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WIN Articles for April 13, 2017

Retail market tightens

By Jan Teague, President/CEO

I read with interest the new challenge of finding warehouse workers.  The Wall Street Journal reported this week that with the growth of online sales, more warehouses are being built.  This means more warehouse workers are needed.

The challenge is finding people at the pace they are needed.  It turns out that right now an online warehouse uses two to three times as many workers as a traditional warehouse.  The online warehouses need to fill the orders faster to meet customer expectations for turn-around times. Amazon was mentioned saying it plans on creating an additional 25,000 jobs over the next year to work in its warehouses.

With scarcity and rising labor costs, retailers are motivated to pick up the pace of automation.  In the meantime, companies are trying to keep their employees by offering more perks such as more flexible work shifts.  When I read that, I wondered how it would work in Seattle, where flexible work shifts are discouraged.  Some warehouse operators are compressing work shifts so an employee can work 36 hours in 3 days.  They hope to lure college students, parents who want to work fewer days, or retirees.

The article goes on to say that demand for workers is greatest in growth areas where retailers are trying to fill more customer orders.  Warehouses would be located in close proximity meaning more workers would be needed.

As I thought about this for Seattle, I wondered if its future might be that fewer stores would be needed.  Will the brick-and-mortar stores not be able to compete with the changing nature of online competition and its drive to get customers their orders faster and faster?

I recently reported on automation taking more jobs out of the retail equation given higher labor costs.  I can envision a warehouse-centered retail industry in the future and I’m growing concerned for our brick- and- mortar stores.  What will they do to continue to compete in such a rapidly changing retail climate?

I am reminded that retailers are a tenacious bunch and very adaptable.  It will be fascinating to watch them evolve. It may be that retailers become more entertainment focused to give unique experiences to their customers.  This has been the industry’s edge in the past and a reshaping of that customer experience may be its best opportunity.


Organized retail theft bills pass House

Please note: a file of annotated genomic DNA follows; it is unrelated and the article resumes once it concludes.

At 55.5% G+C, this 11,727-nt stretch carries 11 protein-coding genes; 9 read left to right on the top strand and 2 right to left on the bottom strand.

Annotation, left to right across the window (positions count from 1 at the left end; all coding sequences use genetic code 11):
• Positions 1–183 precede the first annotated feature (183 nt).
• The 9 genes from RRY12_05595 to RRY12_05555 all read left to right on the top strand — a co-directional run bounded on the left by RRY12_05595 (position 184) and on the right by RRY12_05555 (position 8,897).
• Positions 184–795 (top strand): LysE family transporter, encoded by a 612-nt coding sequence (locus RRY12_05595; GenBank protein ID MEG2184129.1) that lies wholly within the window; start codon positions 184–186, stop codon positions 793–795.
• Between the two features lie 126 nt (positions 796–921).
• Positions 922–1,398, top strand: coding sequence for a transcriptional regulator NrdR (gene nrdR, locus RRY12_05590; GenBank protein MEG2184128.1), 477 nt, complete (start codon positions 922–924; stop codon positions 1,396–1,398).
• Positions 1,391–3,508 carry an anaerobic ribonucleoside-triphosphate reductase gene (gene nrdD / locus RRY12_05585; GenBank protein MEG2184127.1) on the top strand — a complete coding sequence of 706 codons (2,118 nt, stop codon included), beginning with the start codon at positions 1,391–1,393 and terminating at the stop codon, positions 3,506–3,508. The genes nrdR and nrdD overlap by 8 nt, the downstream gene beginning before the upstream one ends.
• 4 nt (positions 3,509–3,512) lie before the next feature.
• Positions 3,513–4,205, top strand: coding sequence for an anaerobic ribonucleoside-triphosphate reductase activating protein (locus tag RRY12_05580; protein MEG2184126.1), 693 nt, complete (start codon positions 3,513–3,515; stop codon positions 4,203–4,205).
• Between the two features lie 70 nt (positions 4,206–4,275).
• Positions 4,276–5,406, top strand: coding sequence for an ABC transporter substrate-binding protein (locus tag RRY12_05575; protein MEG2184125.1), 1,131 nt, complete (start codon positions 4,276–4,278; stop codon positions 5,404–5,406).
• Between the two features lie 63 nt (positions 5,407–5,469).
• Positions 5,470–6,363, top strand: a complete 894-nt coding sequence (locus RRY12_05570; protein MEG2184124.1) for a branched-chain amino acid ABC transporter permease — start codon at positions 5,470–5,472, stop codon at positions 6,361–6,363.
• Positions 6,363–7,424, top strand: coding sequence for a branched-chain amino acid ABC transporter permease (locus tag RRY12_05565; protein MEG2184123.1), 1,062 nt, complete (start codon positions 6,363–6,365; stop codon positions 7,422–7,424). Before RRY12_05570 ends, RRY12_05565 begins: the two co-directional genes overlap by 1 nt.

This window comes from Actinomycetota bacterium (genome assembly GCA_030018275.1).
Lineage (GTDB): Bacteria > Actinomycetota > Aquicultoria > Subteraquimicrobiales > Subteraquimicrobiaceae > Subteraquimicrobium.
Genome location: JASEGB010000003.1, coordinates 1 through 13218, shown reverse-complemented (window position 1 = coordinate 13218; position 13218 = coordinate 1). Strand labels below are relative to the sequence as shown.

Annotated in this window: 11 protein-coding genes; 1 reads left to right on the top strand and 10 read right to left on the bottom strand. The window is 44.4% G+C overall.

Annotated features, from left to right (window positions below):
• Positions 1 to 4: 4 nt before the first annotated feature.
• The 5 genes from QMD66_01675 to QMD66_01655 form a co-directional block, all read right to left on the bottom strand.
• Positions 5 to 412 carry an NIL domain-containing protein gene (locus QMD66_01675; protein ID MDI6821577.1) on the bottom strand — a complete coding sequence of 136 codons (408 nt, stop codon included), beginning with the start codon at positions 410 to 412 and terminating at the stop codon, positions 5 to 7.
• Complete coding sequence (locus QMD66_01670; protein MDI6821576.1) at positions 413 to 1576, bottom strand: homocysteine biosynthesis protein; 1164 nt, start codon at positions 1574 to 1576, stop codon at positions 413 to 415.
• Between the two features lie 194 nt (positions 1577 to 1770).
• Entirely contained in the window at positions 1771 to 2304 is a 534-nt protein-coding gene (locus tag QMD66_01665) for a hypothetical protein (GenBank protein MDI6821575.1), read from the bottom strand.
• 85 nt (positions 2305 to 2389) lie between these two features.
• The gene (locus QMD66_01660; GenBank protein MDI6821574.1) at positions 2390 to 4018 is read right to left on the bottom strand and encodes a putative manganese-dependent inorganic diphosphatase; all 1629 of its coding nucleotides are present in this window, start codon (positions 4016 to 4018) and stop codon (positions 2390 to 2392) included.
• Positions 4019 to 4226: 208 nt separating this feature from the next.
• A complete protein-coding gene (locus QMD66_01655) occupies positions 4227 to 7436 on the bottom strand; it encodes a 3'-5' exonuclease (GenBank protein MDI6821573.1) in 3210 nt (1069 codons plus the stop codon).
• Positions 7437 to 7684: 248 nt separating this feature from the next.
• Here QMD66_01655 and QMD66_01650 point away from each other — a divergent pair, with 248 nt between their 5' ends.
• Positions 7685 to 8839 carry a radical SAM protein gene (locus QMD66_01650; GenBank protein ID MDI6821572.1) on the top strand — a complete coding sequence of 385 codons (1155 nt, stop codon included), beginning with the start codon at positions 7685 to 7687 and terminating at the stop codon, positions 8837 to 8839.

By Mark Johnson, Senior VP Government Affairs

The House of Representatives this week unanimously passed Senate Bill 5635 that deals with organized retail theft. WRA authored and supported this bill. The bill also contains Senate Bill 5634 that deals with similar ORT laws.  Retailers extend special thanks to Senator Mike Padden for prime sponsoring both bills.

SB 5635 would allow for aggregation of thefts that were committed under special circumstances.  Special circumstances include use of a device or tool to thwart or bypass security measures such as alarms, detectors, spider wrap, and theft tags, to name a few.  The bill also clarifies that a theft tool does not have to be specifically designed to commit the crime.

For example, a pair of wire cutters would be considered a theft tool if this bill passes.  This will help retail loss prevention officers, police and prosecutors crack down on organized retail rings.  The State Supreme Court ruled that a thief could not be charged with a more serious offense unless the tool used was “specifically” designed to commit the crime.  This bill addresses that ruling.

SB 5635 now must return to the Senate for concurrence and then go to the Governor for his review and hopeful approval.  WRA’s lobbying team will continue to push this important bill.  The National Retail Federation estimates that nationally, $45.2 billion was lost to theft in 2015, which equates to $900 million in Washington State.

Consumers pay for these crimes with higher prices.


Talk of various leave policies is getting confusing

State sets April 28 as deadline for comments on draft rules

By Tammie Hetrick, Senior VP of Retail Services

I have been taking more calls recently from members confused by all the talk of government leave policies.

Last fall, voters approved  Initiative 1433 to institute paid sick and safe leave on a statewide basis. Sick and safe leave is set to begin in January 2018. This legislative session, lawmakers are debating whether to approve paid family leave. Also, Seattle is mulling over a paid family leave policy.

Some members are asking, which is which and how much do I have to worry about paying for these benefits?

State sets April 28 as deadline for comments on sick leave rules

First off, state officials currently are accepting input so now is a good time to review the rules for paid statewide sick and safe leave. Here’s a link to more contact information including ways to make suggestions and seek answers. An update on rulemaking is here.

Labor & Industries also maintains a website with a rulemaking timeline and ways for those interested to share concerns. L&I is accepting public comments until an April 28 deadline.

We expect to soon host a webinar to sort through all the paid leave ideas on the table. Look for follow-up information in this newsletter and @waretail on Twitter and our Facebook page when it becomes available. The topic has become the most significant labor policy I’ve seen in years. I am the designated expert in the negotiations and have a team working with the entire business community on their concerns.